When I went to the University of Arkansas in 1947, the tuition was $56 a semester. In 1990, the price had gone to $1,563, and now the plan is to charge $2,057 starting in September, an 8 percent rise, the biggest in seven years.
Of course, tuition is only a part of the cost of going to the state's finest university. Every student has to pay fees -- library, student activity, media, technology, bus transit, health, etc. -- that amount to $750 per semester. Then there's the cost of dormitory rooms and meals, which roughly comes to $3,000 per semester. Add the expense of two semesters and you will see that it's going to cost something like $11,000 to send one of your kids to the University of Arkansas for one year and $44,000 for a bachelor's diploma.
That's a lot of money for a state with a per capita income of $23,512, the lowest of every state except Mississippi.
Of course, the prices at the 10 other four-year colleges and the 22 two-year colleges are less, but their tuition and fees will also be increased because the cost of education is going up, and the state simply doesn't have the money to give more to higher education. The legislature has just raised taxes under the order of the Supreme Court to improve the public schools. So higher education (and some other state services) will have their appropriations cut. That's too bad, of course, because Arkansas has fewer college graduates than any other state, and in today's high-tech world the states without educated young people will never grow and per capita income will never rise.
So what can be done? I believe we ought to start a lottery and maybe install a few slot machines, dedicating all the income to education as states like Georgia have done, but the legislators are too spineless to consider it.
According to the Chronicle of Higher Education, other states are having money problems, too, and they seem to be interested in tradeoffs: The state would give less money to the colleges and give more money to the students, allowing them to choose the college they wanted, public or private. In return, the state colleges would be relieved of operating under state regulations. Colorado and Virginia colleges seem to favor this idea, but I think it would not be good for Arkansas.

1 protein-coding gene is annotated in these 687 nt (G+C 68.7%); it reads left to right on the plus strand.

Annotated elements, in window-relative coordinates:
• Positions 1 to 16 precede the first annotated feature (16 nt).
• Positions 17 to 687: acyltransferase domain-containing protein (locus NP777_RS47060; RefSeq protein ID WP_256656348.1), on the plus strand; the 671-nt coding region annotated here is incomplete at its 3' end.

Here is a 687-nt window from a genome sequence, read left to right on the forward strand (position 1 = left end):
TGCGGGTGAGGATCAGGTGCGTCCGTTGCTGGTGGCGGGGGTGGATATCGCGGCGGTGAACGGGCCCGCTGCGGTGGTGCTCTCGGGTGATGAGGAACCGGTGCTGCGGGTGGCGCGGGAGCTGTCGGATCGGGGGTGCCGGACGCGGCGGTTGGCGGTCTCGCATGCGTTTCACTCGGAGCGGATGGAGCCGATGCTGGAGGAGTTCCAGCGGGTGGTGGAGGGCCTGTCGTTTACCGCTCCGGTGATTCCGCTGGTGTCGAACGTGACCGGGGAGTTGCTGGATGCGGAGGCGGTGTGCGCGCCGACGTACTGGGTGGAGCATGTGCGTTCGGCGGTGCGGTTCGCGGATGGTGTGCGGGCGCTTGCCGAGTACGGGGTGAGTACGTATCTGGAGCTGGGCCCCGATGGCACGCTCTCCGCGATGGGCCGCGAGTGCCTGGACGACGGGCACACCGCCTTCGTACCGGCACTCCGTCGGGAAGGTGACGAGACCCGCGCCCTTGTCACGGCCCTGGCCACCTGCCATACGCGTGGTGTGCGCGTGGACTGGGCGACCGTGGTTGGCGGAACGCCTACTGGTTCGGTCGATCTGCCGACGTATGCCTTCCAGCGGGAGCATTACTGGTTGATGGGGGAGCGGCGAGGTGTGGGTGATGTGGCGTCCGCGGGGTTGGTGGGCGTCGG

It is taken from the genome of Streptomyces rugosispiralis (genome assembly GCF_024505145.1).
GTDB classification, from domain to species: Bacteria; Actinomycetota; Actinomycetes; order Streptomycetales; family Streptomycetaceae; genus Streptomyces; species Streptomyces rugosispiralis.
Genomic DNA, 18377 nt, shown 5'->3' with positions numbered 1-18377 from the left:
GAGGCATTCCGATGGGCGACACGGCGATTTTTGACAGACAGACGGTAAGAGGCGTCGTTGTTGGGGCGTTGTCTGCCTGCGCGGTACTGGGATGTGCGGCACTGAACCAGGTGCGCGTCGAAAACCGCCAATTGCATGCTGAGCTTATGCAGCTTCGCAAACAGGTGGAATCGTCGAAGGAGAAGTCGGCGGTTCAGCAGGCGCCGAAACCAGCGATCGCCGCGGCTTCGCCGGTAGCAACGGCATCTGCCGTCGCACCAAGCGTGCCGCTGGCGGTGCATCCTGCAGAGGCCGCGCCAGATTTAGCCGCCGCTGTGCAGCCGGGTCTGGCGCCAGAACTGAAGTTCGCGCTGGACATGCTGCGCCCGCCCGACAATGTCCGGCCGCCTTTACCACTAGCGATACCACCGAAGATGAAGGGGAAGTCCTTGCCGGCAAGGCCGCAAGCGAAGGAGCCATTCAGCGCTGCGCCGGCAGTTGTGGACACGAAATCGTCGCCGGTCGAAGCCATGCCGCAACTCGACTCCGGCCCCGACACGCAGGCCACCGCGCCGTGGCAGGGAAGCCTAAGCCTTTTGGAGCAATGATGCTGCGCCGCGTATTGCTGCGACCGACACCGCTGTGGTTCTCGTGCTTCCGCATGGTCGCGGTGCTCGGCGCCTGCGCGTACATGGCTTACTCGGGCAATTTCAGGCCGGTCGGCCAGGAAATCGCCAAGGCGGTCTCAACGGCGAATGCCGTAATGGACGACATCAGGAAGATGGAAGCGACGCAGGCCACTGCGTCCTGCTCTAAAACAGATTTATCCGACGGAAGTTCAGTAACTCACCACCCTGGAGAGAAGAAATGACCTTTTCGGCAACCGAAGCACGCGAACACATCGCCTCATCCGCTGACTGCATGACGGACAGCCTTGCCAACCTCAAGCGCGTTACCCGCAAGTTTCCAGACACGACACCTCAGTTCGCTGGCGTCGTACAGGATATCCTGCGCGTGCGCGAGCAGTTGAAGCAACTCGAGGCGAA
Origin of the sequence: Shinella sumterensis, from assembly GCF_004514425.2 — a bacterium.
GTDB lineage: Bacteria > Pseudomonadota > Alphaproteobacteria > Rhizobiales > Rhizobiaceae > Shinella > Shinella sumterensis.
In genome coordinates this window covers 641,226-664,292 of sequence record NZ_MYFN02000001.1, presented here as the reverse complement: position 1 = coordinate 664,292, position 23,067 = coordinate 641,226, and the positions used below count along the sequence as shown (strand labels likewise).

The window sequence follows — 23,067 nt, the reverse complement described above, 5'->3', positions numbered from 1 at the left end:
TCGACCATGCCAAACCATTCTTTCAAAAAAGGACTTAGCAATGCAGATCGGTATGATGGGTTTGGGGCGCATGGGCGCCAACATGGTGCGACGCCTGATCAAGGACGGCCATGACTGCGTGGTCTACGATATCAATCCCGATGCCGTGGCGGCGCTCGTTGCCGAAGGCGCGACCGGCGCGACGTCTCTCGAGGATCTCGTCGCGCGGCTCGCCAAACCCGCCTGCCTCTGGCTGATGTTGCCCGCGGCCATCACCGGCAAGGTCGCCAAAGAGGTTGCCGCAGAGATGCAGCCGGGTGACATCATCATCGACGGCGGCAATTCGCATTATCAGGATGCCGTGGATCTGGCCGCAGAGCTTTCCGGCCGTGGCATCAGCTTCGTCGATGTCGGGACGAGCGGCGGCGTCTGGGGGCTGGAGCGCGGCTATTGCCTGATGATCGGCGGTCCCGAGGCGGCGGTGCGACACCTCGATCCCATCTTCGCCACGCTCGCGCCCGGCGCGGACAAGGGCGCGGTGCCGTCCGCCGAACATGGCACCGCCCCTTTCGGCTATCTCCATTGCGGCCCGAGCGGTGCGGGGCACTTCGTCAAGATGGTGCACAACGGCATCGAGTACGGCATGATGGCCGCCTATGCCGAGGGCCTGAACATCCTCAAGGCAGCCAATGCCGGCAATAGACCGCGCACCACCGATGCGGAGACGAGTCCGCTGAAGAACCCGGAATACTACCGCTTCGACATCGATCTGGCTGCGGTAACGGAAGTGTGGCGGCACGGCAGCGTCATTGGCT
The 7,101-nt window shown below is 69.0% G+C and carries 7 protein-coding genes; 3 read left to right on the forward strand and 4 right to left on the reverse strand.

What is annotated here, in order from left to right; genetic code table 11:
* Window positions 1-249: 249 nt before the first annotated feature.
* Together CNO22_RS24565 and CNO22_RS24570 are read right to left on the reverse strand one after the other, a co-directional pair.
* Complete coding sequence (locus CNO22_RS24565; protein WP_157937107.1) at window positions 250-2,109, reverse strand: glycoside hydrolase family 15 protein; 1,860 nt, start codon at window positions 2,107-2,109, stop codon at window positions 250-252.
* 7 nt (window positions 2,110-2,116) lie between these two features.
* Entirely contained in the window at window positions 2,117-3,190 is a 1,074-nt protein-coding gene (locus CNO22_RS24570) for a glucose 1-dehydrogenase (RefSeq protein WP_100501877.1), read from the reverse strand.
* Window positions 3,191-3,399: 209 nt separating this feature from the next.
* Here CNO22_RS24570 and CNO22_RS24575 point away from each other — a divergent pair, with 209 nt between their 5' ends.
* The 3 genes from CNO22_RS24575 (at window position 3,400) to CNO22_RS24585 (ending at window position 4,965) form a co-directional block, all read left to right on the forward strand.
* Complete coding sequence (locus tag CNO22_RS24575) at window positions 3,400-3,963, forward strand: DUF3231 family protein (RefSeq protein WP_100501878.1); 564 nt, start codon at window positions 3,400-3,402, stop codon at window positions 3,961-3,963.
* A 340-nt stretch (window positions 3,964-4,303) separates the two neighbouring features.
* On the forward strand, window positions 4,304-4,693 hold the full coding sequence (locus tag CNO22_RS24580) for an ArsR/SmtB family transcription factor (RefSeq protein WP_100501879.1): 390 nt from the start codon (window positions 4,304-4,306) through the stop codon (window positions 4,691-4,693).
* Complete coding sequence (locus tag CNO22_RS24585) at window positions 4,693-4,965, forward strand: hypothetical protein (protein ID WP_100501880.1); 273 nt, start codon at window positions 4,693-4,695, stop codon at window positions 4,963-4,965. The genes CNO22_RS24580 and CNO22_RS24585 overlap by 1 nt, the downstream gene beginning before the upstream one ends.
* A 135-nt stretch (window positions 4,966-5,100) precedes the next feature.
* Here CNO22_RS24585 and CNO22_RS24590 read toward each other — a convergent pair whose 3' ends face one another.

South Carolina's governor, Mark Sanford, a Republican, wants their 33 public colleges to become private colleges and get out from state regulations. So far none has taken up the governor's offer. Washington's state legislators have passed a supplemental budget that allows private colleges to compete with state colleges for state funds for students majoring in high-demand courses.
Other states are thinking of limiting enrollment or closing colleges. Of course, Arkansas needs larger enrollments, but closing some colleges would be a good idea, even though it would be hard to persuade legislators to do it.
However, it could happen if colleges start tricks like the University of Central Arkansas did when it gave John Smith, a college administrator and professor, a one-year paid leave in 2004. It turns out that Jones has decided to use the leave to run for the legislature. Smith is paid $158,000 a year. The Echo, UCA's student newspaper, called it "ridiculous."
* * *
The arguments about Richard Clarke and his book last week showed us that we are in for seven months of really tough campaigning before electing the next president.
Something ought to be done to shorten these campaigns, but you rarely hear any of the candidates, ad agencies, TV and radio stations or newspaper publishers saying that. The political parties and members of Congress occasionally talk about shortening the process, but nothing ever comes of it.
One reason is that not many people complain about it. And that's because a lot of Americans don't pay much attention to presidential campaigns anyway, according to a study just finished by the Center of the Study of the American South in Chapel Hill, N.C. One out of four Americans say they never watch television news about political campaigns. One out of three never read newspapers to learn what plans the candidates have for running the country.
Many of the people who don't bother about keeping up with what the candidates say don't vote at all, or they automatically vote for the candidate that looks good, comes from their area, belongs to the same party they do, or is endorsed by a friend, an organization or a church they belong to.
Some evangelical religious groups endorse presidential candidates. And the March 15 edition of Arkansas Business tells us that a study by Penn State University has found that Arkansas has the nation's largest concentration of evangelical Christians -- Southern Baptists, Pentecostal, Assembly of God, Church of Christ, Cumberland Presbyterian, etc. Gwen Moritz, the editor who wrote the story, said that 665,000 of Arkansas' 2.6 million people are Southern Baptists.
Whether their preachers actually endorse a candidate, many church members will vote for George Bush because they know that he is against abortion, in favor of "under God" in the Pledge of Allegiance and other things that really have nothing to do with the economy or the safety of our country.